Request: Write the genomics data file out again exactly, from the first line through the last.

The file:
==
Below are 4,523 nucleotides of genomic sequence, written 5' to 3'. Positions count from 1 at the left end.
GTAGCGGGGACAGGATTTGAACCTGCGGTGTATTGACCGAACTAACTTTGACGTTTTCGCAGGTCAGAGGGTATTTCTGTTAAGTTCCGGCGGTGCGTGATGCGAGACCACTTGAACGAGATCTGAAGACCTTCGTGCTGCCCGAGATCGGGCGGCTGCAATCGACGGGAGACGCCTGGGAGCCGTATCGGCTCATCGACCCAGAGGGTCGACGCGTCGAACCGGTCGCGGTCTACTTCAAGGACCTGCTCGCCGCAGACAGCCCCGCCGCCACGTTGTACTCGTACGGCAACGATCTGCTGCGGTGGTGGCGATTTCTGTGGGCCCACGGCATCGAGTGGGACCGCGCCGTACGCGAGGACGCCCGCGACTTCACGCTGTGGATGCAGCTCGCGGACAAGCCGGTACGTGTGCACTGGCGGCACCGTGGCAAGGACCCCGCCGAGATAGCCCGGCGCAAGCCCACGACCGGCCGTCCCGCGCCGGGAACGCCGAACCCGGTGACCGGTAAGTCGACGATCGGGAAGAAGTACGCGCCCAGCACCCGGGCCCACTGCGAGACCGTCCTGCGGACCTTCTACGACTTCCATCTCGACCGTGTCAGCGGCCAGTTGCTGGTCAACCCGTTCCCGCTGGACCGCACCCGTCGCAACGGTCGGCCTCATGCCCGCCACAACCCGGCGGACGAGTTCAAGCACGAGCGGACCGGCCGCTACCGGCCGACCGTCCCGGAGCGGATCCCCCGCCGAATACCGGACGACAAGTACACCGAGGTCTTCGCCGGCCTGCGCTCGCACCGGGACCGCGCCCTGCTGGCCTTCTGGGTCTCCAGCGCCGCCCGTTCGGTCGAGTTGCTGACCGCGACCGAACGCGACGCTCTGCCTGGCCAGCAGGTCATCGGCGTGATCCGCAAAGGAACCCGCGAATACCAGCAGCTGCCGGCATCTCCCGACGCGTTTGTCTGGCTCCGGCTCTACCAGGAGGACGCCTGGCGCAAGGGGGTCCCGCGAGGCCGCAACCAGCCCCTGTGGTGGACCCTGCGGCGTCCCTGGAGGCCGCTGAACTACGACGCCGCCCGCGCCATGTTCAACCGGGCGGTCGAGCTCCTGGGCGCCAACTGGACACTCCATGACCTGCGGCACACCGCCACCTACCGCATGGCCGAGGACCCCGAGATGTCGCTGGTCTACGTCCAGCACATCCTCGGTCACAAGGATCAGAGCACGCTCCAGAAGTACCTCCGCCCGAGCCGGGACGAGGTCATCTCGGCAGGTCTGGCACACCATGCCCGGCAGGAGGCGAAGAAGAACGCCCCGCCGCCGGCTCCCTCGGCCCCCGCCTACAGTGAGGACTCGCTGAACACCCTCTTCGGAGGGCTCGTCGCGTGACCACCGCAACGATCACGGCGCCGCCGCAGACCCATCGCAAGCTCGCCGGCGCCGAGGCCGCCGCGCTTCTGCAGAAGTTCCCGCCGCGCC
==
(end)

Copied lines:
Below are 4,523 nucleotides of genomic sequence, written 5' to 3'. Positions count from 1 at the left end.
GTAGCGGGGACAGGATTTGAACCTGCGGTGTATTGACCGAACTAACTTTGACGTTTTCGCAGGTCAGAGGGTATTTCTGTTAAGTTCCGGCGGTGCGTGATGCGAGACCACTTGAACGAGATCTGAAGACCTTCGTGCTGCCCGAGATCGGGCGGCTGCAATCGACGGGAGACGCCTGGGAGCCGTATCGGCTCATCGACCCAGAGGGTCGACGCGTCGAACCGGTCGCGGTCTACTTCAAGGACCTGCTCGCCGCAGACAGCCCCGCCGCCACGTTGTACTCGTACGGCAACGATCTGCTGCGGTGGTGGCGATTTCTGTGGGCCCACGGCATCGAGTGGGACCGCGCCGTACGCGAGGACGCCCGCGACTTCACGCTGTGGATGCAGCTCGCGGACAAGCCGGTACGTGTGCACTGGCGGCACCGTGGCAAGGACCCCGCCGAGATAGCCCGGCGCAAGCCCACGACCGGCCGTCCCGCGCCGGGAACGCCGAACCCGGTGACCGGTAAGTCGACGATCGGGAAGAAGTACGCGCCCAGCACCCGGGCCCACTGCGAGACCGTCCTGCGGACCTTCTACGACTTCCATCTCGACCGTGTCAGCGGCCAGTTGCTGGTCAACCCGTTCCCGCTGGACCGCACCCGTCGCAACGGTCGGCCTCATGCCCGCCACAACCCGGCGGACGAGTTCAAGCACGAGCGGACCGGCCGCTACCGGCCGACCGTCCCGGAGCGGATCCCCCGCCGAATACCGGACGACAAGTACACCGAGGTCTTCGCCGGCCTGCGCTCGCACCGGGACCGCGCCCTGCTGGCCTTCTGGGTCTCCAGCGCCGCCCGTTCGGTCGAGTTGCTGACCGCGACCGAACGCGACGCTCTGCCTGGCCAGCAGGTCATCGGCGTGATCCGCAAAGGAACCCGCGAATACCAGCAGCTGCCGGCATCTCCCGACGCGTTTGTCTGGCTCCGGCTCTACCAGGAGGACGCCTGGCGCAAGGGGGTCCCGCGAGGCCGCAACCAGCCCCTGTGGTGGACCCTGCGGCGTCCCTGGAGGCCGCTGAACTACGACGCCGCCCGCGCCATGTTCAACCGGGCGGTCGAGCTCCTGGGCGCCAACTGGACACTCCATGACCTGCGGCACACCGCCACCTACCGCATGGCCGAGGACCCCGAGATGTCGCTGGTCTACGTCCAGCACATCCTCGGTCACAAGGATCAGAGCACGCTCCAGAAGTACCTCCGCCCGAGCCGGGACGAGGTCATCTCGGCAGGTCTGGCACACCATGCCCGGCAGGAGGCGAAGAAGAACGCCCCGCCGCCGGCTCCCTCGGCCCCCGCCTACAGTGAGGACTCGCTGAACACCCTCTTCGGAGGGCTCGTCGCGTGACCACCGCAACGATCACGGCGCCGCCGCAGACCCATCGCAAGCTCGCCGGCGCCGAGGCCGCCGCGCTTCTGCAGAAGTTCCCGCCGCGCC